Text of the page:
I have a friend who is a CFA. We had an interesting conversation that led me to do some digging. He asked a simple question when we were talking about ABCP and how good a deal some US financial stocks are compared to their Canadian peers: "have you noticed how the banks aren't announcing write downs on the same day?"
I hadn't. But what would it look like if they did?
Today, National Bank Financial, the smallest of the Big 6, announced the biggest write down yet: $575 million. It's stock went up. It holds $2.25 billion worth of worthless paper. I'm guessing the other mortgages haven't reset yet?
Anyway, here's what they all have written down thus far:
NBF: $575 million
CIBC: $463 million
RBC: $360 million
BMO: $275 million
BNS: $190 million
Total: $1.863 billion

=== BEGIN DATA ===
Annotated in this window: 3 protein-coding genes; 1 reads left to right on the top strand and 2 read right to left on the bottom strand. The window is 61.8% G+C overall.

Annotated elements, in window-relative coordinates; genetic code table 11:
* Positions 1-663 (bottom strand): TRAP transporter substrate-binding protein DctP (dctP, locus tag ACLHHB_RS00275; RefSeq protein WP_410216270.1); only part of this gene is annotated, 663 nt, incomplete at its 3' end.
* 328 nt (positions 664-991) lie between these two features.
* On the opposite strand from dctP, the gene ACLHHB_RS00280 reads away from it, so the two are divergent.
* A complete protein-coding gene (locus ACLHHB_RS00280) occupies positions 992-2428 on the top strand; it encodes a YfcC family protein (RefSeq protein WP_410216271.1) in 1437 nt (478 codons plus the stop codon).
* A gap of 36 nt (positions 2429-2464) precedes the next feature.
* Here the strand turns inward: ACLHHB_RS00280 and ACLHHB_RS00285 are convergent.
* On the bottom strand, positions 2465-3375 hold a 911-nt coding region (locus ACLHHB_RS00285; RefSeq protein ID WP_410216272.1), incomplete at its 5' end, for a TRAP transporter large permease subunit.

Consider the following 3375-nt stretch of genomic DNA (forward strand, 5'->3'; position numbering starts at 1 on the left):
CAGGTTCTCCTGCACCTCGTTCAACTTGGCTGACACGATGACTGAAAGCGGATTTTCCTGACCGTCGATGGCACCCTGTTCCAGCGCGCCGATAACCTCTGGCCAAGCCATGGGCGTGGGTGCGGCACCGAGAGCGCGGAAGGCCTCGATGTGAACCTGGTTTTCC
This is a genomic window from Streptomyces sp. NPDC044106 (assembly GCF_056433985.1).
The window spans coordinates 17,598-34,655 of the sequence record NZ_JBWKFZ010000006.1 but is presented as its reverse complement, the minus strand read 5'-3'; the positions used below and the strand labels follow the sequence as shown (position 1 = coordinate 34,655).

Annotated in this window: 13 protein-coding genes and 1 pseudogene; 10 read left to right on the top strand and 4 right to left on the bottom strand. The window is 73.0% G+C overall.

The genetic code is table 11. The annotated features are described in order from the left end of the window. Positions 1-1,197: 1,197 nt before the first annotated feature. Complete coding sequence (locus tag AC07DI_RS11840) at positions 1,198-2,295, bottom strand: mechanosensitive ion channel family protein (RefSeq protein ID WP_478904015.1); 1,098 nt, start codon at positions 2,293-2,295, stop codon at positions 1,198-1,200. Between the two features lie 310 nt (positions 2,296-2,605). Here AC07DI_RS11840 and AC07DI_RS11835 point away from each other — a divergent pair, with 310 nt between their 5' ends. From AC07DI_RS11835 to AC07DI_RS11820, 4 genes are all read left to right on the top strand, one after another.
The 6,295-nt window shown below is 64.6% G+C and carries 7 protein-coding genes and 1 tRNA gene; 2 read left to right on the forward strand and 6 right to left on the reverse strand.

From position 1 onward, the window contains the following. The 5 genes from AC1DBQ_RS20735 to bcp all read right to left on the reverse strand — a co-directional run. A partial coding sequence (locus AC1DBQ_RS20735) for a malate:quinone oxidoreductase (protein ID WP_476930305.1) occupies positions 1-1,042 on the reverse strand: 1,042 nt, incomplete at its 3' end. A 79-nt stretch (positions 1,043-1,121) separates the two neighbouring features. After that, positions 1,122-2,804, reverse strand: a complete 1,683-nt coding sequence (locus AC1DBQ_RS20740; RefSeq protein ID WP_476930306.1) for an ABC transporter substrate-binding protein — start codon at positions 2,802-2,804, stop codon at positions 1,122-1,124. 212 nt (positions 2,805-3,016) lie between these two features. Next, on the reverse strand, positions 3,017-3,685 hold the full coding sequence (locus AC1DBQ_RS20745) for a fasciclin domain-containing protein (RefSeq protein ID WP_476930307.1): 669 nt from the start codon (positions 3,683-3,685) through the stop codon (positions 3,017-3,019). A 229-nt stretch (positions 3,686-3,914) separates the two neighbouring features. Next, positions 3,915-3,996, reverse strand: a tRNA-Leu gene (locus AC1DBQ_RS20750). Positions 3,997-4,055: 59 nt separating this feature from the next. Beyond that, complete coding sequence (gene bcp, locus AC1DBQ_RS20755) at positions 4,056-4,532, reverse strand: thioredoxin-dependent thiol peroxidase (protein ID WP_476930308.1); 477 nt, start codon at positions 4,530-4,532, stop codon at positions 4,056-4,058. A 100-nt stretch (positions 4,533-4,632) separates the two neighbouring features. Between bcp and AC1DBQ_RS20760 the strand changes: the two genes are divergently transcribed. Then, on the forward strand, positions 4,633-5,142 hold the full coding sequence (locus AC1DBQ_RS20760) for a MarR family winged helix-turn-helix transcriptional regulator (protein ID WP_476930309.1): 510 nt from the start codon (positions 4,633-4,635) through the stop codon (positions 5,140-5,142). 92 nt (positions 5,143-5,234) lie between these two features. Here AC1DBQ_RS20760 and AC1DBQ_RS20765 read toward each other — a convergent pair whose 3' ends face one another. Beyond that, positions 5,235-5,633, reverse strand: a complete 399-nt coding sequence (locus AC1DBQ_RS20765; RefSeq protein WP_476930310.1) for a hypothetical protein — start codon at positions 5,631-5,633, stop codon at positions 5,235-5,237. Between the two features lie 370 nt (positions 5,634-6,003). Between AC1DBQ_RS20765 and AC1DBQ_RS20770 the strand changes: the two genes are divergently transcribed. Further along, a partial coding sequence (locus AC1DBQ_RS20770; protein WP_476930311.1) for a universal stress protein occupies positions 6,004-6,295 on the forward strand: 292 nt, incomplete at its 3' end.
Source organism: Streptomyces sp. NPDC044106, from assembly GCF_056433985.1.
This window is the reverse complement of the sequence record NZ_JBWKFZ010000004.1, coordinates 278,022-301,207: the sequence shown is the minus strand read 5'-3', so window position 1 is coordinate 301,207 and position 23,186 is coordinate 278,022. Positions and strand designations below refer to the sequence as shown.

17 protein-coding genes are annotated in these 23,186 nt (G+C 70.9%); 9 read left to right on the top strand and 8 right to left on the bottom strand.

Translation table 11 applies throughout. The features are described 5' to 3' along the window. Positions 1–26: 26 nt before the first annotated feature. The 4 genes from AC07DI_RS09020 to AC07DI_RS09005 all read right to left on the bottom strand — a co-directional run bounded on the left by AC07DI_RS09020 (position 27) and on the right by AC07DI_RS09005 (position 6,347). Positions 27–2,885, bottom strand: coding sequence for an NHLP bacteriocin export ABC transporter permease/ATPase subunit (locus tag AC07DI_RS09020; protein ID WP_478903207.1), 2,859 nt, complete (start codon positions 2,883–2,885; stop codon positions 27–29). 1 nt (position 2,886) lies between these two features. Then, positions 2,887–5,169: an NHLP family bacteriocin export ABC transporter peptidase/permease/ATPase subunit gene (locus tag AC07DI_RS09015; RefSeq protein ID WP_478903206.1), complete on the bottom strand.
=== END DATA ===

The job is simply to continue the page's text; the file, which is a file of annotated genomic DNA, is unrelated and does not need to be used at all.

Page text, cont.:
Now that barely equals the RBC quarterly profit thanks to yours and mine bank fees, so no sweat right? Wrong. Why do they simultaneously announce profit taking, like, say, selling off Visa and Mastercard assets to mitigate their reported losses? Because investors don't like any losses. Period. They panic. And sell. And panic and sell and panic and sell. You get my meaning.
Things are only just starting to get ugly for our friends down south. Citi, the world's biggest bank is rated by some as a "sell" stock today.
Our banks meanwhile, thanks to an assumed lunch date between bigwigs several weeks ago, decided in their wisdom to announce write downs little-by-little; and that's exactly what they did too, the smallest losses were announced first to numb the greater pain announced today. The situation is not rosy here, no matter what any of the so-called economists would have you believe.
Dodge was in South Africa over the weekend, where he hinted a rate cut would be necessary. This will only fuel the inflation that is already much higher than reported in N.A. 2010 could easily prove to be as disastrous as 1981.
Of course, none of this has anything to do with real estate (sarcasm intended) so carry on people.